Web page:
Almost 10 years since the ANC “recalled” Ebrahim Rasool as premier of the Western Cape, he is back to spearhead the party’s elections campaign in the only province where it is not in government.
“After I spoke to Fikile Mbalula on Friday night and told my wife, my mother, my sister and my daughter on the phone, they all asked me, ‘Are you crazy’?”
He said their reaction was related to the fact that he has been out of active politics for almost a decade, and had “this good, peaceful uncontested space in your life”.
“But the point is you can’t say no. There is something that tempts you back, especially when the political conditions are completely different,” he told City Press.
Rasool’s stint as Western Cape premier came to an abrupt end in July 2008, just months before his term ended. He had been a supporter of president Thabo Mbeki’s third term at the watershed Polokwane national conference of the ANC in 2007. He was also involved in a destructive factional battle with the then provincial executive committee led by James Ngculu (chairperson), with Mcebisi Skwatsha, Rasool’s biggest rival, as its secretary.
Speaking to City Press this week, Rasool claimed he has no hang-ups about his recall from office. He did not have kind words for former president Jacob Zuma, under whose leadership he was removed.
Zuma appointed Rasool as South Africa’s ambassador to the US in 2010, where Rasool spent five years in that office. For the past three years, he has been focusing on his World for All Foundation and his talks about the South African model of dealing with discrimination and building coalitions.
“It was the best 10 years not to be in government. You are not tainted by what happened in government, including state capture and defending the indefensible. It was the best thing that happened to me,” he said about the hiatus from local politics.
So why come back now?
Rasool is hoping to exploit the “enthusiasm, optimism and hope” which he says the election of Cyril Ramaphosa has brought to the country, and “the crisis” in the DA which he claims has reached dangerous levels for citizens.
“People want to be part of the healing of the nation, the renewal of the ANC, the prosperity that can come for the country. That becomes one of the major temptations for why you want to bring that Ramaphoria into the Western Cape.
“Secondly, the crisis in the DA is reaching dangerous levels for citizens. It has exposed the myth of a stable party and the myth that, where they govern, they are corruption-free and better in service delivery,” said Rasool.
“Between those two trajectories, I thought let’s give it a shot.”
Rasool was clear he is not giving it a shot because he thinks the ANC is in a position to win the Western Cape, but he is hoping to win the trust of the electorate and re-establish nonracialism in the Western Cape. “We had a setback for nonracialism, not only in the Western Cape but nationally. That’s the tragedy of the Zuma decade.”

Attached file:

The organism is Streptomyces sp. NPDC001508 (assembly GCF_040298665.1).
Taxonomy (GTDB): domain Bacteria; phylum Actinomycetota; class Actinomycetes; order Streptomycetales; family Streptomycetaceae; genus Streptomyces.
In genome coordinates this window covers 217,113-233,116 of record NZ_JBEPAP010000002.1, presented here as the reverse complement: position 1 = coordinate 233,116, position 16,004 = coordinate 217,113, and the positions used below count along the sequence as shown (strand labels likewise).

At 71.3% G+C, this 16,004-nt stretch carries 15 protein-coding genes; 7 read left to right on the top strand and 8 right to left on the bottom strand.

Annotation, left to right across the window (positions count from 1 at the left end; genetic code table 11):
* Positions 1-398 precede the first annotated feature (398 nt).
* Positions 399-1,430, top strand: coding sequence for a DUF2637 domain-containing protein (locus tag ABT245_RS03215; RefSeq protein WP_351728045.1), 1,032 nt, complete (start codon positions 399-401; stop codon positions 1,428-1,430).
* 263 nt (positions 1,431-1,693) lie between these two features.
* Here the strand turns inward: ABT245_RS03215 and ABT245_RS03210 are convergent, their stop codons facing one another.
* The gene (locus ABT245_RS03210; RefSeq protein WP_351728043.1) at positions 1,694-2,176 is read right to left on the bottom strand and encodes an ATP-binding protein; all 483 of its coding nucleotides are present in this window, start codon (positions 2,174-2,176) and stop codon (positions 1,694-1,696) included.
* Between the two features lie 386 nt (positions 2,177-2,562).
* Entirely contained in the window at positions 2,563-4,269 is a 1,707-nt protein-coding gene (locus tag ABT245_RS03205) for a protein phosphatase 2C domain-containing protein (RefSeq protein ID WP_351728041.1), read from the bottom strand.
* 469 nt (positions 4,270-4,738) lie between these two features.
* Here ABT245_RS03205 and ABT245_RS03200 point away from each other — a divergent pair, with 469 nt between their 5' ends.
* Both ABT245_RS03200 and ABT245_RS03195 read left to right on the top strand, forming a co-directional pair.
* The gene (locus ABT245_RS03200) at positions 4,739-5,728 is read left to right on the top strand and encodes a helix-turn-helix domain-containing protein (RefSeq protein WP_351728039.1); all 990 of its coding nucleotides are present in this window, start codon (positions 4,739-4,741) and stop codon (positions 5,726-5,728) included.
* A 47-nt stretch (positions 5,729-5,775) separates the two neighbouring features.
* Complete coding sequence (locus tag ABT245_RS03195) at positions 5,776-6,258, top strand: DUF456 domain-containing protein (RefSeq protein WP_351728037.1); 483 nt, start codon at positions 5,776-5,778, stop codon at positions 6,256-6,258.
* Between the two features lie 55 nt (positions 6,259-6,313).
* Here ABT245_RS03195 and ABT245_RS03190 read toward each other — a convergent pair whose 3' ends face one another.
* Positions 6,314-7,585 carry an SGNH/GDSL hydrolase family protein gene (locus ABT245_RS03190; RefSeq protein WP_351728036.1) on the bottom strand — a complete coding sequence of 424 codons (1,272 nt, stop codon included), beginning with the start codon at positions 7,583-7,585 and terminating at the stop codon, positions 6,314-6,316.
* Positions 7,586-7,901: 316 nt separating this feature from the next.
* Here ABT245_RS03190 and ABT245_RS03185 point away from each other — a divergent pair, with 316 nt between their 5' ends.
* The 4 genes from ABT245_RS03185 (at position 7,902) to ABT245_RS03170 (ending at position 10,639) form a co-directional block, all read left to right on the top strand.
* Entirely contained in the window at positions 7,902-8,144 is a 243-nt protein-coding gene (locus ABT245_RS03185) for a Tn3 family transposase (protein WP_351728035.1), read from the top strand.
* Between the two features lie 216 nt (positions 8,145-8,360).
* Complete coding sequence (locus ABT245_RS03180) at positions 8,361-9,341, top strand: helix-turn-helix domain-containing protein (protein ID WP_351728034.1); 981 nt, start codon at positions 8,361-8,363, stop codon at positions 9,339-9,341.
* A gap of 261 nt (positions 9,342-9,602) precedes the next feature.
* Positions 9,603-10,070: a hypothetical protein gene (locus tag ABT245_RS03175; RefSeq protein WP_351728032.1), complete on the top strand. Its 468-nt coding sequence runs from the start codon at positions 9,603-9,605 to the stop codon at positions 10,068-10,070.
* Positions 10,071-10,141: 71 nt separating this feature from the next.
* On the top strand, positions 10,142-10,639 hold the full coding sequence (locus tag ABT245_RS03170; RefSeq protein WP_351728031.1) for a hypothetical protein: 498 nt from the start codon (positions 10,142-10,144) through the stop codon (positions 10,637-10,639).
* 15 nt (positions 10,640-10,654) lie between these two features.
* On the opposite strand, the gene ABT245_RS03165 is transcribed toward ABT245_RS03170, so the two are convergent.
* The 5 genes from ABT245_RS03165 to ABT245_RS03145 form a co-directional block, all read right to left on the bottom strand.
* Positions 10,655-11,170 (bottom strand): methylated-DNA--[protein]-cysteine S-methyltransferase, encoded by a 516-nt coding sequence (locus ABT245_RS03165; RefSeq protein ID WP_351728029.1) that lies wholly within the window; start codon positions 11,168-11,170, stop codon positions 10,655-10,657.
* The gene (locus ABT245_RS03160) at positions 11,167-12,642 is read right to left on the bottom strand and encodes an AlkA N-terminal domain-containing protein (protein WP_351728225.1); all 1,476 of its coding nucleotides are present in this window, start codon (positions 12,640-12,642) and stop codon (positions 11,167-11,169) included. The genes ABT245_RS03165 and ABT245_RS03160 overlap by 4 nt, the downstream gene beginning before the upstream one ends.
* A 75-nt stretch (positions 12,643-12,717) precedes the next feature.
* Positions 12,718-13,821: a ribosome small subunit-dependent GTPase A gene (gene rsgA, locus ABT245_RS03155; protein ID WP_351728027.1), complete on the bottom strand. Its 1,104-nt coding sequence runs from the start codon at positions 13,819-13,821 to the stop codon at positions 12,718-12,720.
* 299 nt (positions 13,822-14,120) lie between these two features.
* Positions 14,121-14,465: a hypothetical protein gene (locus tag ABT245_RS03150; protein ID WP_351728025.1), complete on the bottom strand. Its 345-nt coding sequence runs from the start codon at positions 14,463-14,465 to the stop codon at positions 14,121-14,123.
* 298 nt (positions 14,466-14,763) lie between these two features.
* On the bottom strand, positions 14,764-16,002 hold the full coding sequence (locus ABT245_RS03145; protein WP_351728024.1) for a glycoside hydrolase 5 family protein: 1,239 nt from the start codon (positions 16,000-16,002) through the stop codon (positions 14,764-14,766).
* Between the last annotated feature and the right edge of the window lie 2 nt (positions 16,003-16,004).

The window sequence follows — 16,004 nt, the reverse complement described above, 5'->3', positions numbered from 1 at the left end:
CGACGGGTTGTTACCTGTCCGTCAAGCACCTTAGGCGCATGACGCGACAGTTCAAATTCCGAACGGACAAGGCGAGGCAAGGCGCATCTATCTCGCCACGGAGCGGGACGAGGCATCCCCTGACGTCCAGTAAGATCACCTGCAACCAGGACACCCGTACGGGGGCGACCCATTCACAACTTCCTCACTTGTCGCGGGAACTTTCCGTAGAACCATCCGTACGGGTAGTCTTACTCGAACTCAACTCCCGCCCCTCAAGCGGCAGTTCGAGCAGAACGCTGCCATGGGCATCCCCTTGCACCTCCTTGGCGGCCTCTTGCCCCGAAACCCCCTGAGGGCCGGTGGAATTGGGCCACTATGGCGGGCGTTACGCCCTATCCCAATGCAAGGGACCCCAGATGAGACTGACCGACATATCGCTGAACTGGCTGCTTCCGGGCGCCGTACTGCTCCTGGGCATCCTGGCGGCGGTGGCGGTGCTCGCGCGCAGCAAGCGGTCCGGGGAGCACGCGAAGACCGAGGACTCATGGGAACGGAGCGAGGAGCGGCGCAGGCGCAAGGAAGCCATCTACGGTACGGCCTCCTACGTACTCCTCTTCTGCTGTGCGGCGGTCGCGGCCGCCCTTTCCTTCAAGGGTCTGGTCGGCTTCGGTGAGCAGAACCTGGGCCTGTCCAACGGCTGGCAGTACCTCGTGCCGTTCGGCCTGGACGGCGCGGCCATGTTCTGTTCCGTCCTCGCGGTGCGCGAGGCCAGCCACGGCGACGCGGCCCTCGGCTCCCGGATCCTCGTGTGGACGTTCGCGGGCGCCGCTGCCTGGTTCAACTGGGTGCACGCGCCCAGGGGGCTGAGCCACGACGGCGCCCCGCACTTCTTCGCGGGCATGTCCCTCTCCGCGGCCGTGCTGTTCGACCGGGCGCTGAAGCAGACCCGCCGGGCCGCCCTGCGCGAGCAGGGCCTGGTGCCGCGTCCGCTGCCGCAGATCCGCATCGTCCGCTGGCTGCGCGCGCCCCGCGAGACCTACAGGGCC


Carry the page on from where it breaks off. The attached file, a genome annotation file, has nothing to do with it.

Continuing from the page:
The ANC in the Western Cape has become, by and large, an African organisation and has retreated into its African base, according to Rasool. “That is difficult to digest if you fought for nonracialism all your life.”
Rasool denied his appointment has anything to do with his race in a province where the coloured community is a majority.
“I am not here to respond to the coloured question. If anything, the Western Cape needs to respond to the national question: How do the various communities of the Western Cape form a common and equal citizenry? That is the challenge.
“It is not about throwing for a particular community. That is not where we are. We tried the coloured question in 1994. It failed.”
He claimed to be unaware of attempts by the ANC to lure embattled Cape Town Mayor Patricia de Lille to the ANC.
Rasool will hark back to his record in government as he attempts to pull the Western Cape ANC from its political and electoral ill health. The party’s support is currently at a “disgraceful” 26%.
“When I was premier we worked with all communities to build the economy to 5.8% GDP growth, and what is it now? We brought investment in call centres and in business process. We built a film studio and you accused me of corruption, but now major films are being shot there.”
Rasool says it is disappointing the media and commentators have rehashed the brown envelope scandal which, according to some, contributed to his dismissal 10 years ago.
“At personal level it is disappointing, but at political level, none can say ‘you messed up the economy, you stole welfare money, you’ve got unfinished hospitals’. What they are trying to say is ‘you have been involved in buying journalists’, but they had 10 years to investigate this. I’ve always told them if you have proof, go to the police station.”